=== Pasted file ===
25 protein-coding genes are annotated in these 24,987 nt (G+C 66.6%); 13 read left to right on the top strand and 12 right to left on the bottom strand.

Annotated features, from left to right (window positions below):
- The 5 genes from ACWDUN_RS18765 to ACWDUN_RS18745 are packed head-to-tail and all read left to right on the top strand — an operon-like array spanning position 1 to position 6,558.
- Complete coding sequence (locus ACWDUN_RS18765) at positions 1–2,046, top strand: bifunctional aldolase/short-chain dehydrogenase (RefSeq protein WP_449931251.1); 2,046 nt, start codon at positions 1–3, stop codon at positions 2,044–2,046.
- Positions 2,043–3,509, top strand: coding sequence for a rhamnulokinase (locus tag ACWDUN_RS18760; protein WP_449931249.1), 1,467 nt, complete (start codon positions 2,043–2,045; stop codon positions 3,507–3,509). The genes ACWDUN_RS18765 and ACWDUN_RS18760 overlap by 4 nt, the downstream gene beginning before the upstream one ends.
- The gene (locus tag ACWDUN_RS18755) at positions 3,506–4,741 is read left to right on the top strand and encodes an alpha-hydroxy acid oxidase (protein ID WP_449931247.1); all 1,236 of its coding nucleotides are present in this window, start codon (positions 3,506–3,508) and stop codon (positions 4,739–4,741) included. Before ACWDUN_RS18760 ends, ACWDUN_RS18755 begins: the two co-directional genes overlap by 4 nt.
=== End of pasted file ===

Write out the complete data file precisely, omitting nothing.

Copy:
25 protein-coding genes are annotated in these 24,987 nt (G+C 66.6%); 13 read left to right on the top strand and 12 right to left on the bottom strand.

Annotated features, from left to right (window positions below):
- The 5 genes from ACWDUN_RS18765 to ACWDUN_RS18745 are packed head-to-tail and all read left to right on the top strand — an operon-like array spanning position 1 to position 6,558.
- Complete coding sequence (locus ACWDUN_RS18765) at positions 1–2,046, top strand: bifunctional aldolase/short-chain dehydrogenase (RefSeq protein WP_449931251.1); 2,046 nt, start codon at positions 1–3, stop codon at positions 2,044–2,046.
- Positions 2,043–3,509, top strand: coding sequence for a rhamnulokinase (locus tag ACWDUN_RS18760; protein WP_449931249.1), 1,467 nt, complete (start codon positions 2,043–2,045; stop codon positions 3,507–3,509). The genes ACWDUN_RS18765 and ACWDUN_RS18760 overlap by 4 nt, the downstream gene beginning before the upstream one ends.
- The gene (locus tag ACWDUN_RS18755) at positions 3,506–4,741 is read left to right on the top strand and encodes an alpha-hydroxy acid oxidase (protein ID WP_449931247.1); all 1,236 of its coding nucleotides are present in this window, start codon (positions 3,506–3,508) and stop codon (positions 4,739–4,741) included. Before ACWDUN_RS18760 ends, ACWDUN_RS18755 begins: the two co-directional genes overlap by 4 nt.